User Experience/Grand Concept

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A Radical New Approach to Content Creation and Management


I have a vision, but unfortunately, like any radical vision, it implies major changes in many different areas.

The increasing prevalence of Internet and Net technologies imply a major shift in content creation. Unfortunately, current “classical” content formats do not keep pace with these new developments.

These older formats were designed for printing on paper, not to view and edit on the net. They were appropriate for the last 500 years, but they miss the point in the 21st century. When we talk, we are dynamic. Sometimes we argue with ourselves, alone, in a monologue, but most often people dialogue with each other. The visuals are important, too. Yet, these old documents do not have any dynamic content, because, obviously, the paper cannot support something that is dynamic.

But paper is relentlessly supplanted with online content, be it wikis, blogs or forums or any other eDocument type. Completely new document formats are emerging: just consider YouTube and its tremendous success. The future will be a rich one and a very dynamic one.

I will begin this discussion with some specific points about the existing OOo modules and, in the end, list some requirements needed to meet these future goals. Unfortunately, because the future is so dynamic, the single most important requirement, implies refactoring OOo in a way that will allow easily improving/adapting/developing/EXTENDING OOo. A slim, modularized OOo will allow this. A monolith will be a block in future development.


The greatest shift in content creation takes place in the classical text-documents. It is this shift that will have the greatest impact in the future. Pure text documents - by definition static - have evolved to something dynamic. There is no correspondence in classical documents for this new type.

The future is marked by 2 substantial developments:

Greater Net Interactivity

  • more people write in blogs, wikis and forums than they use documents (by a margin of probably more than 10:1; tendency increasing)
  • the ability to export directly to these formats is urgently needed (MediaWiki extension is the right thing, but needs much improvement)
  • ability to synchronize local documents with remote/net-based documents is needed (e.g. for Wikis: beyond export, importing back is also needed, as a wiki might have been changed by someone else)

Dynamic Content

  • the new technologies make the old document formats look like carvings from the stone age
  • one of the major drawbacks of these old formats is the very limited dynamic functionality
  • the net technologies (like js/java) are much more dynamic, and new ones (like the Lively Kernel) will become even more so in the future
  • audio/video-capabilities in OOo and ODF are virtually non-existent
    • there are more viewers on YouTube daily than probably downloads of all ODF-compatible programs in one month
    • some videoclips on YouTube have more than 10,000,000 views; tendency increasing

These net technologies open avenues for content development that exceed our imagination. The world is in a revolution, and rather in a big one. In 1-2 years we will see document types that we haven't even thought about today. I am rather sure about this development. Of course, you can't print a video on paper, but this misses the point. The world has become wired, and documents will evolve to fill this gap.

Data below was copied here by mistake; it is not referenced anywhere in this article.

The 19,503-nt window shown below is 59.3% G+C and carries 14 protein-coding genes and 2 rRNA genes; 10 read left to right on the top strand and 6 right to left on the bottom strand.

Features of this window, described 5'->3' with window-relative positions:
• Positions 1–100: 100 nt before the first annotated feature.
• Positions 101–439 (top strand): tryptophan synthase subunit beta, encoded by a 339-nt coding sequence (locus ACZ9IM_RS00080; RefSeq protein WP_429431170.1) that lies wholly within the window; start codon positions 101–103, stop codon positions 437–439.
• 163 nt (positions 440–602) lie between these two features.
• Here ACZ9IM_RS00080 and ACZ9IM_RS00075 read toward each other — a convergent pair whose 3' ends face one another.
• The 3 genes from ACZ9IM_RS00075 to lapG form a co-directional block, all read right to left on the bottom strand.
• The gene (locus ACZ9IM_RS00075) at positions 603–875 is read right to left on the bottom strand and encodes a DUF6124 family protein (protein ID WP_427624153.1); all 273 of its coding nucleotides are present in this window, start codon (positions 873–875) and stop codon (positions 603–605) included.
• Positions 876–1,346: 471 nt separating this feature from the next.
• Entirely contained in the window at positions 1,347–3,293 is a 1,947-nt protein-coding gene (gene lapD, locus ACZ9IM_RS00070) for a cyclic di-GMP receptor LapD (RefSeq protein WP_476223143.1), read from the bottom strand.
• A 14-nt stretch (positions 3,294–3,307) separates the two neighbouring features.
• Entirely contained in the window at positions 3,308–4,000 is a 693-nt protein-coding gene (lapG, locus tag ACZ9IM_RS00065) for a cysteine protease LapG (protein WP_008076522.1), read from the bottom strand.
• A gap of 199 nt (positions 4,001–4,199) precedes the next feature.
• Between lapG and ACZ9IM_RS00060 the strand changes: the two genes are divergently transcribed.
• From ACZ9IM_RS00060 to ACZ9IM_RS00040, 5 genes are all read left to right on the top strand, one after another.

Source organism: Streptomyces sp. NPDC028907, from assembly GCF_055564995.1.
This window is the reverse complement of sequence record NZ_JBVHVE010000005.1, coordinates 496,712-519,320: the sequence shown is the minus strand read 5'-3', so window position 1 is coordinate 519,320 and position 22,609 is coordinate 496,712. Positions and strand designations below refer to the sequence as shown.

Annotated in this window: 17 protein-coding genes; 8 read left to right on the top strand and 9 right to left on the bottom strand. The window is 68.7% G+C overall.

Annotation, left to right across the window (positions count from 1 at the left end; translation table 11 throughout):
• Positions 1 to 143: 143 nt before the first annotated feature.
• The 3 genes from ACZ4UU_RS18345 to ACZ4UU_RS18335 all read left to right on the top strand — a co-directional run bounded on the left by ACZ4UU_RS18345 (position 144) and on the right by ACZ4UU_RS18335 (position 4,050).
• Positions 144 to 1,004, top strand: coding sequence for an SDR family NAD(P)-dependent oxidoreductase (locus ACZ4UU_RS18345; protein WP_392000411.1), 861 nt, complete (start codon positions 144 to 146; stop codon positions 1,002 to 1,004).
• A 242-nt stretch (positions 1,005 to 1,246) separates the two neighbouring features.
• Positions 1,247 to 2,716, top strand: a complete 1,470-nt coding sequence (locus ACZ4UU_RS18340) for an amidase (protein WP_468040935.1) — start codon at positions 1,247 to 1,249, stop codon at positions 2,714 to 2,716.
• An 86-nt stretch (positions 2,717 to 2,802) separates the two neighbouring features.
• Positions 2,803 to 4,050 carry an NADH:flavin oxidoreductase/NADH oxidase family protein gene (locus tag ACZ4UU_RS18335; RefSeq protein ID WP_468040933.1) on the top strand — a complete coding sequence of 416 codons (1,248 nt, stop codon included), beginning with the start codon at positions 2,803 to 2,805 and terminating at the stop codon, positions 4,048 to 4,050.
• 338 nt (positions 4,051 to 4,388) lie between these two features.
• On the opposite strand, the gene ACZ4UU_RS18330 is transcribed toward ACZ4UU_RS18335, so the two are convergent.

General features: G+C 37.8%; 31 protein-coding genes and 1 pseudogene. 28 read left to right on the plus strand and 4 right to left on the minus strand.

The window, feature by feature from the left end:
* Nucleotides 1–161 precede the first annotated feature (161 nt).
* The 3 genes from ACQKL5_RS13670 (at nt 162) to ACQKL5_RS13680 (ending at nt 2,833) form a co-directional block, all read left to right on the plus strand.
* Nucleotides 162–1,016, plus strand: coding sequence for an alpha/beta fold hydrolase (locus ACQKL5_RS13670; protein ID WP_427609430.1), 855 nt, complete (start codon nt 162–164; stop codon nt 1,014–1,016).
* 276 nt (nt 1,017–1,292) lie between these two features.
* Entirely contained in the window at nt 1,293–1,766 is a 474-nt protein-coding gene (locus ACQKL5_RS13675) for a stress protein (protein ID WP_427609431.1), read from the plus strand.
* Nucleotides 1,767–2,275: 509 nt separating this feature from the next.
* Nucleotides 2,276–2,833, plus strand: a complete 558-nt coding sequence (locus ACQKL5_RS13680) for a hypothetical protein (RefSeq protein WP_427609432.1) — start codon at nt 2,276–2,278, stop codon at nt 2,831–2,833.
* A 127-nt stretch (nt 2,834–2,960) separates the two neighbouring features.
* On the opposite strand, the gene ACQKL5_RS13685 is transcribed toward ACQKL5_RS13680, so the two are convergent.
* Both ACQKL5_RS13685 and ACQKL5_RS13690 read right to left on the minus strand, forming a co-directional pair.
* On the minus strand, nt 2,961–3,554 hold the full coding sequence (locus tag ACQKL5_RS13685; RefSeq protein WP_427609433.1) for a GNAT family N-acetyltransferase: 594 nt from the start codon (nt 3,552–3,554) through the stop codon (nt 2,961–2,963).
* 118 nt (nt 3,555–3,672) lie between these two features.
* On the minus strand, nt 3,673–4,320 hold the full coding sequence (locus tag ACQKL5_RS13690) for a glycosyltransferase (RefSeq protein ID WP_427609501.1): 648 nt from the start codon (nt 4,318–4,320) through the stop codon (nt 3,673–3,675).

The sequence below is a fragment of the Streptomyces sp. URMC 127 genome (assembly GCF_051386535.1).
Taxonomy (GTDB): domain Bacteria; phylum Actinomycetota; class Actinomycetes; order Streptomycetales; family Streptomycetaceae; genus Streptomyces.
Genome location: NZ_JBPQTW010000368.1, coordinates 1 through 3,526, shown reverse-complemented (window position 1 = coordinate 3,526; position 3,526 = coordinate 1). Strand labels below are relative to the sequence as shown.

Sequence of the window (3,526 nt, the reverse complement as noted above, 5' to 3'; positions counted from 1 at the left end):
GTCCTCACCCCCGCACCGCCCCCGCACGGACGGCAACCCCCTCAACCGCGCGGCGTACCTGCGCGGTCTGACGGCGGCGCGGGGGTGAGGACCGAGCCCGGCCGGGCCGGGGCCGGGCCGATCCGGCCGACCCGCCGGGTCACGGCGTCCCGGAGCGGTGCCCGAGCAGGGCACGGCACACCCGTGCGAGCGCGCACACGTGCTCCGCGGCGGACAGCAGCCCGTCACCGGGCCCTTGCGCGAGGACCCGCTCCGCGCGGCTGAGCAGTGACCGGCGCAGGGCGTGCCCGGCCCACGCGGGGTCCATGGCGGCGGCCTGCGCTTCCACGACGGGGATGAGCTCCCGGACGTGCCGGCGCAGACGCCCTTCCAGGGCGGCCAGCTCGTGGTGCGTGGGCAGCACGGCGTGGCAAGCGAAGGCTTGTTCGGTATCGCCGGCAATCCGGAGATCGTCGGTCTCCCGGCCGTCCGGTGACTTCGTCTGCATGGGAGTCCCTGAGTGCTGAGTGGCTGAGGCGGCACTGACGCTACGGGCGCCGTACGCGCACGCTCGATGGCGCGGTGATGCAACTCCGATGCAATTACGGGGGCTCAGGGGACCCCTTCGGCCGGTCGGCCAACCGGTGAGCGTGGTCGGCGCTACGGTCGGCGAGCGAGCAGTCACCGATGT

The problem with the current OOo design is its monolithic structure. It has to become more flexible. New modules need to be integrated more readily, and, more importantly, it has to become easier to develop new modules. Documents will evolve fast, so you need a slim modularized architecture to keep pace with the development.

Should OOo include audio/video-editing capabilities?

My point was always to reuse existing software, especially when free and very good alternatives exist. It is likely that there won't be enough resources to do it from scratch anyway. However, both ODF and OOo have to prepare to integrate such features in the shortest time possible. YouTube doesn't wait. Please also take into consideration, that future document types might evolve to something very different we envisaged today. OOo (and ODF) must be able to adapt fast. Only those who adapt fast will survive. Take the scissors now, not later. Later might be too late.



Current presentations are often so static. This becomes more cumbersome with online-presentations (see next section). Net technologies offer so many lessons and advantages, that I am still amazed how little the classic presentations have evolved. I already mentioned the Lively Kernel and posted some feature requests on IssueZilla, but this is more than some disparate issues. This is really about a global challenge in the perception of presentations.


Beginning with 2006, more and more online presentations popped up on the net that use both audio and video streams. In the beginning (before 2004), most online presentations consisted of images exported from MS Powerpoint accompanied by some transcript. In late 2007, the presentations shifted to really dynamic audio/video-content using fully the new net-technologies, similarly to the evolution of YouTube. This development will likely increase in the future and mostly supplant existing presentations (the classic presentation won't completely disappear, but it is cheaper to watch the presentation from home, than buy a plane ticket, fly 8-12 hours around and then fly back with a monster jet-lag).

Impress has to adapt quickly to this new situation. It is not as widely used as MS Powerpoint (less so than even Writer and Calc), and tremendous changes are pending. Even more likely, both Impress and Powerpoint will be the great losers.


The current spreadsheet model is rather a very old one. It has evolved by combining some elements of true spreadsheets with various formatting options. Unfortunately, it does not accomplish any of these 2 different jobs very good.